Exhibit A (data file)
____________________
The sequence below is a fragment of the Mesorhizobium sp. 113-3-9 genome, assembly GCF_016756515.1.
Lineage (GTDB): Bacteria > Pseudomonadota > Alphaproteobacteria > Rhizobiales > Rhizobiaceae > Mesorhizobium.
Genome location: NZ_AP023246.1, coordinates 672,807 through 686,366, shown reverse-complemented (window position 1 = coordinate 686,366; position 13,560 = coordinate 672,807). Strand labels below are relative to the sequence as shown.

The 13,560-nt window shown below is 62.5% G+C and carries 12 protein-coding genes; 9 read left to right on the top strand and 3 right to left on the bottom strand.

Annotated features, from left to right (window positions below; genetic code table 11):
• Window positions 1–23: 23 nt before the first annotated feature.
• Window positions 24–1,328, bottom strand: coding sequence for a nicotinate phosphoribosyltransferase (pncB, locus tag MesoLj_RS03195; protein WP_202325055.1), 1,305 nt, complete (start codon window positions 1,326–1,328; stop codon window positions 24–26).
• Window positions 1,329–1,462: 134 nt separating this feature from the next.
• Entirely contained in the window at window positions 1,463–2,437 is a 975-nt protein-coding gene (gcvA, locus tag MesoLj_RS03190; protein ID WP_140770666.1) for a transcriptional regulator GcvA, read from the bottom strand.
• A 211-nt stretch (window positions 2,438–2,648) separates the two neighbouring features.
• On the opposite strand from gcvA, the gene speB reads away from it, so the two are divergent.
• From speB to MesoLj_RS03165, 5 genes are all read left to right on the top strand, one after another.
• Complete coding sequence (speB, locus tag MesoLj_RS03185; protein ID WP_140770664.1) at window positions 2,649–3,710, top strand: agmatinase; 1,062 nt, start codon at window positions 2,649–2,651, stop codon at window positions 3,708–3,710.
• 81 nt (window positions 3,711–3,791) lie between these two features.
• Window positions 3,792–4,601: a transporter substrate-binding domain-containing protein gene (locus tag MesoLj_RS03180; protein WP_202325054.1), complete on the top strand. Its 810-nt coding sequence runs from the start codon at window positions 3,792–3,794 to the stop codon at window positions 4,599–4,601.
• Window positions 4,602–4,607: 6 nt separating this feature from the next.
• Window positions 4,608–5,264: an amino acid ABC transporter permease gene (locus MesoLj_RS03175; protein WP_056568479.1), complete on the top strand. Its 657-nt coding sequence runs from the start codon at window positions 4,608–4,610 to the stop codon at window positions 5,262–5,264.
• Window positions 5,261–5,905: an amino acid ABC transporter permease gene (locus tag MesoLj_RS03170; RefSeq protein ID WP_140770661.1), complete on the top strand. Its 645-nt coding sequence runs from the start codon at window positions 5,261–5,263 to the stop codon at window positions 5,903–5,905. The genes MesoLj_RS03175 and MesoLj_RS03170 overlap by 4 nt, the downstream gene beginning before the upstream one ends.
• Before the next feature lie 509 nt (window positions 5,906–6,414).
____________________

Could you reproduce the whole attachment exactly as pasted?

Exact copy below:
The sequence below is a fragment of the Mesorhizobium sp. 113-3-9 genome, assembly GCF_016756515.1.
Lineage (GTDB): Bacteria > Pseudomonadota > Alphaproteobacteria > Rhizobiales > Rhizobiaceae > Mesorhizobium.
Genome location: NZ_AP023246.1, coordinates 672,807 through 686,366, shown reverse-complemented (window position 1 = coordinate 686,366; position 13,560 = coordinate 672,807). Strand labels below are relative to the sequence as shown.

The 13,560-nt window shown below is 62.5% G+C and carries 12 protein-coding genes; 9 read left to right on the top strand and 3 right to left on the bottom strand.

Annotated features, from left to right (window positions below; genetic code table 11):
• Window positions 1–23: 23 nt before the first annotated feature.
• Window positions 24–1,328, bottom strand: coding sequence for a nicotinate phosphoribosyltransferase (pncB, locus tag MesoLj_RS03195; protein WP_202325055.1), 1,305 nt, complete (start codon window positions 1,326–1,328; stop codon window positions 24–26).
• Window positions 1,329–1,462: 134 nt separating this feature from the next.
• Entirely contained in the window at window positions 1,463–2,437 is a 975-nt protein-coding gene (gcvA, locus tag MesoLj_RS03190; protein ID WP_140770666.1) for a transcriptional regulator GcvA, read from the bottom strand.
• A 211-nt stretch (window positions 2,438–2,648) separates the two neighbouring features.
• On the opposite strand from gcvA, the gene speB reads away from it, so the two are divergent.
• From speB to MesoLj_RS03165, 5 genes are all read left to right on the top strand, one after another.
• Complete coding sequence (speB, locus tag MesoLj_RS03185; protein ID WP_140770664.1) at window positions 2,649–3,710, top strand: agmatinase; 1,062 nt, start codon at window positions 2,649–2,651, stop codon at window positions 3,708–3,710.
• 81 nt (window positions 3,711–3,791) lie between these two features.
• Window positions 3,792–4,601: a transporter substrate-binding domain-containing protein gene (locus tag MesoLj_RS03180; protein WP_202325054.1), complete on the top strand. Its 810-nt coding sequence runs from the start codon at window positions 3,792–3,794 to the stop codon at window positions 4,599–4,601.
• Window positions 4,602–4,607: 6 nt separating this feature from the next.
• Window positions 4,608–5,264: an amino acid ABC transporter permease gene (locus MesoLj_RS03175; protein WP_056568479.1), complete on the top strand. Its 657-nt coding sequence runs from the start codon at window positions 4,608–4,610 to the stop codon at window positions 5,262–5,264.
• Window positions 5,261–5,905: an amino acid ABC transporter permease gene (locus tag MesoLj_RS03170; RefSeq protein ID WP_140770661.1), complete on the top strand. Its 645-nt coding sequence runs from the start codon at window positions 5,261–5,263 to the stop codon at window positions 5,903–5,905. The genes MesoLj_RS03175 and MesoLj_RS03170 overlap by 4 nt, the downstream gene beginning before the upstream one ends.
• Before the next feature lie 509 nt (window positions 5,906–6,414).